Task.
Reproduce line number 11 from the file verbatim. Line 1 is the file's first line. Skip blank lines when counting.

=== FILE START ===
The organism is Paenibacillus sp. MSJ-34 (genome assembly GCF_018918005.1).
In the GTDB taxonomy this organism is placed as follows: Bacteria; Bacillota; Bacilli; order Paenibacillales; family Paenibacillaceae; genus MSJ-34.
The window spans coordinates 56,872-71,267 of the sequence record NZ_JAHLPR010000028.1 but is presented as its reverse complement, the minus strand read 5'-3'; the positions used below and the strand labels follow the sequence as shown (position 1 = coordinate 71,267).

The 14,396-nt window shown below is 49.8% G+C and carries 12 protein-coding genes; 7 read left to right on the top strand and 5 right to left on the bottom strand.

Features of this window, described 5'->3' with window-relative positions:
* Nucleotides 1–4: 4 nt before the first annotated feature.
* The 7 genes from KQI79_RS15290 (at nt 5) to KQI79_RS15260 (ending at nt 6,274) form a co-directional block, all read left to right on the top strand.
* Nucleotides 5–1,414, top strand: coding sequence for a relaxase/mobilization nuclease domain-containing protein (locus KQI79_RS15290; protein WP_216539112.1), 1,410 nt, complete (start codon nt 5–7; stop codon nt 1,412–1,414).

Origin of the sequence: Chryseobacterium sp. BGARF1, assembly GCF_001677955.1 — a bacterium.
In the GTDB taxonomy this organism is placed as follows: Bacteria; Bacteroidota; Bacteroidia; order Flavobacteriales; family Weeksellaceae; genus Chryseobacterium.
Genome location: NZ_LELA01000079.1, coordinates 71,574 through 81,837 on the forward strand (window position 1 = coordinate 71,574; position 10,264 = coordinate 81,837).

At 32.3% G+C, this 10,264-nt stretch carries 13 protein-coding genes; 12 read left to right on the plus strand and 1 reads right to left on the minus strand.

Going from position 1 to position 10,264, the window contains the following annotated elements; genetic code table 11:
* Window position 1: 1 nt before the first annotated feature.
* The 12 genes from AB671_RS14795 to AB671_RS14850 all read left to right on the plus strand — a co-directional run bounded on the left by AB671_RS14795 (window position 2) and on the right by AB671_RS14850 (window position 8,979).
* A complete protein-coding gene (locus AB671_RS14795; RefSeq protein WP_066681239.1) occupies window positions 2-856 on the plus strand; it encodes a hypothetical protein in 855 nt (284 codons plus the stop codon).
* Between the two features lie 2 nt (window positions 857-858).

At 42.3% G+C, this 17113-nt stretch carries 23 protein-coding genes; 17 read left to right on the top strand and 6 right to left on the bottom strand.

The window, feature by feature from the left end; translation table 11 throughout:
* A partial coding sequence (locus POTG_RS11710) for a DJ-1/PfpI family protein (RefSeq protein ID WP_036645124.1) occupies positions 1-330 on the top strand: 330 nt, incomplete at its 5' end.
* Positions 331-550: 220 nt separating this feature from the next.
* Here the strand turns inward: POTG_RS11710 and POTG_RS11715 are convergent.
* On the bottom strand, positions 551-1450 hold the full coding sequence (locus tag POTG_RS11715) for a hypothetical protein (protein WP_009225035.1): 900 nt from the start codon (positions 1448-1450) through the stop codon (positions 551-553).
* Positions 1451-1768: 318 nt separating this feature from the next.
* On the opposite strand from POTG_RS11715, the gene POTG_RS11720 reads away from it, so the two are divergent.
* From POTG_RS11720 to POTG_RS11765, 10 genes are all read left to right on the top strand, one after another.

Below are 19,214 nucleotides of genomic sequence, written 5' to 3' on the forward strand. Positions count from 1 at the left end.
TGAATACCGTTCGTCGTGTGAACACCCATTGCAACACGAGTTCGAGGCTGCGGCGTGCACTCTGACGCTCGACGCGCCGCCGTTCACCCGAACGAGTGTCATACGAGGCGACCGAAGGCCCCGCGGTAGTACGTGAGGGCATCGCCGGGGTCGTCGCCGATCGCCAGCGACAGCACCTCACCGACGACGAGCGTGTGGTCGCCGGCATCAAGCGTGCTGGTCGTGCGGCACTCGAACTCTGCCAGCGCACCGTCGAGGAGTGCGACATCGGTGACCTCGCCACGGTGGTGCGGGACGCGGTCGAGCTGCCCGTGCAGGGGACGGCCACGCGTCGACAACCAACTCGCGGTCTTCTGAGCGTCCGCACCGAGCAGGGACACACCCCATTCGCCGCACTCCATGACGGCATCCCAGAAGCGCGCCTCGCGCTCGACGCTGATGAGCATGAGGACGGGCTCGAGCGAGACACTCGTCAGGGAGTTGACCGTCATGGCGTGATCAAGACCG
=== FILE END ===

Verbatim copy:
Genome location: NZ_LELA01000079.1, coordinates 71,574 through 81,837 on the forward strand (window position 1 = coordinate 71,574; position 10,264 = coordinate 81,837).